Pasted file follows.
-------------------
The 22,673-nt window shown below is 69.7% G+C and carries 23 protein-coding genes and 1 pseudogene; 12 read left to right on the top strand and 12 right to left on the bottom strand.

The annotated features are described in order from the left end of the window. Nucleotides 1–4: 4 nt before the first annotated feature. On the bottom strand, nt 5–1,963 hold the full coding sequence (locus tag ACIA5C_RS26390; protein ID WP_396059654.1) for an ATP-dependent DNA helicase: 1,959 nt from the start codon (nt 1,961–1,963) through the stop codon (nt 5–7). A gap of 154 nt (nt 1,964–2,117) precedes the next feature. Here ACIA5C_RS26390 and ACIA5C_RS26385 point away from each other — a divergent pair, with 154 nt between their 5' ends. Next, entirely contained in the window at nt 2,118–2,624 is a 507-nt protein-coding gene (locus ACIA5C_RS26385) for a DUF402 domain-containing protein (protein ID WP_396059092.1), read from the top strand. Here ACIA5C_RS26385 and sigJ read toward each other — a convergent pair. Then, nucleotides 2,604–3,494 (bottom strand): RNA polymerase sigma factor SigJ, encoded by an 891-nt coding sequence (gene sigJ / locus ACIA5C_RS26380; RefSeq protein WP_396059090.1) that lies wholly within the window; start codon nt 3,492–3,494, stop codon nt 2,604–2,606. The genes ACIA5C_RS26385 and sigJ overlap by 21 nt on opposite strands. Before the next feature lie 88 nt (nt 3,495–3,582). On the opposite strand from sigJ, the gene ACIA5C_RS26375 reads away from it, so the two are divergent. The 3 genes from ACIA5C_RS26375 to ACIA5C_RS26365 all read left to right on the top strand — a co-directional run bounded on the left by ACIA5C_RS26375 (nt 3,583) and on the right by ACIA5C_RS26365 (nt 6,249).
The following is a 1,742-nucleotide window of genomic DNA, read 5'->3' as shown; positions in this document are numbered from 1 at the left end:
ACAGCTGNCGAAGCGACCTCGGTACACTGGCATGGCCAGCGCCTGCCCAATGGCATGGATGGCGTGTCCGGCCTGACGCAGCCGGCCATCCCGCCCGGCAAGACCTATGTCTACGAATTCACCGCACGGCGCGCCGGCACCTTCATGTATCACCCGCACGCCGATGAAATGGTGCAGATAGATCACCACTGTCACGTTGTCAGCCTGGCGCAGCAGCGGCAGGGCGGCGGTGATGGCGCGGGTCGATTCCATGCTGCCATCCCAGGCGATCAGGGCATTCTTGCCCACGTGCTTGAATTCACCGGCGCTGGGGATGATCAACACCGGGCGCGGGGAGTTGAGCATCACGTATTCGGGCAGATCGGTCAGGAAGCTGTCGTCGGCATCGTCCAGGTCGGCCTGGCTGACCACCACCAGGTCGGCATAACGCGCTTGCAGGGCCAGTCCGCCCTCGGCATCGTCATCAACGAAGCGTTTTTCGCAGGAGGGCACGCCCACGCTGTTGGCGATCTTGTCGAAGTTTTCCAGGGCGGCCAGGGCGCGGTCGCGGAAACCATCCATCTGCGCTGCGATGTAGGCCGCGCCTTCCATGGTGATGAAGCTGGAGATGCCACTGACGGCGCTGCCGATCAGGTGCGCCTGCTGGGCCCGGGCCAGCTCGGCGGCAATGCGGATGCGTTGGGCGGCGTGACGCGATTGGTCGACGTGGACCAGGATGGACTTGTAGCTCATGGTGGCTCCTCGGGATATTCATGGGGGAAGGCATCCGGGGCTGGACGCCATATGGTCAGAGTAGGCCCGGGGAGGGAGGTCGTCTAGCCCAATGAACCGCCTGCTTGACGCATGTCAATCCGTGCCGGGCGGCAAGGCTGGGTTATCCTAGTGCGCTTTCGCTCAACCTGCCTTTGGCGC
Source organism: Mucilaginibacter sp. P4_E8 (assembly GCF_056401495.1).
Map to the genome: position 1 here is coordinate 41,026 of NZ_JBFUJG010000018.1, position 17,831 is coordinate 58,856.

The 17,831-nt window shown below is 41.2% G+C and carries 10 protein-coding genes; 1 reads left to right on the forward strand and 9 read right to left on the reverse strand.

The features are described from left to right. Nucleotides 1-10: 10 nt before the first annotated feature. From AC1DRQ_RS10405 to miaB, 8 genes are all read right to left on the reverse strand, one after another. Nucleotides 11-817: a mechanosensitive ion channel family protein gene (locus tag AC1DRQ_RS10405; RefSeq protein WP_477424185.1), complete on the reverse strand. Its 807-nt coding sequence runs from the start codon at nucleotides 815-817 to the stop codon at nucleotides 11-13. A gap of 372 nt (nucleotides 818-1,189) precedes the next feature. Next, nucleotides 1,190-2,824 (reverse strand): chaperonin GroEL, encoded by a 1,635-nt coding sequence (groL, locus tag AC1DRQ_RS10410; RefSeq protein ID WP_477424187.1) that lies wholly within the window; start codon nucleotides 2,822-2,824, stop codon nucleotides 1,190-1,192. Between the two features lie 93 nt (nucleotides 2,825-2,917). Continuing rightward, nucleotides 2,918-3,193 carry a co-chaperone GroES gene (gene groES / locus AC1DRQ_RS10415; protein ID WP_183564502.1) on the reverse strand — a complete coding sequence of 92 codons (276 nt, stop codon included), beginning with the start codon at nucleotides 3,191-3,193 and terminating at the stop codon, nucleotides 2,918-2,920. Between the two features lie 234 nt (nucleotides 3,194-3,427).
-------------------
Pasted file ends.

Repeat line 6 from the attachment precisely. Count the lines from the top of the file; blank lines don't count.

Map to the genome: position 1 here is coordinate 41,026 of NZ_JBFUJG010000018.1, position 17,831 is coordinate 58,856.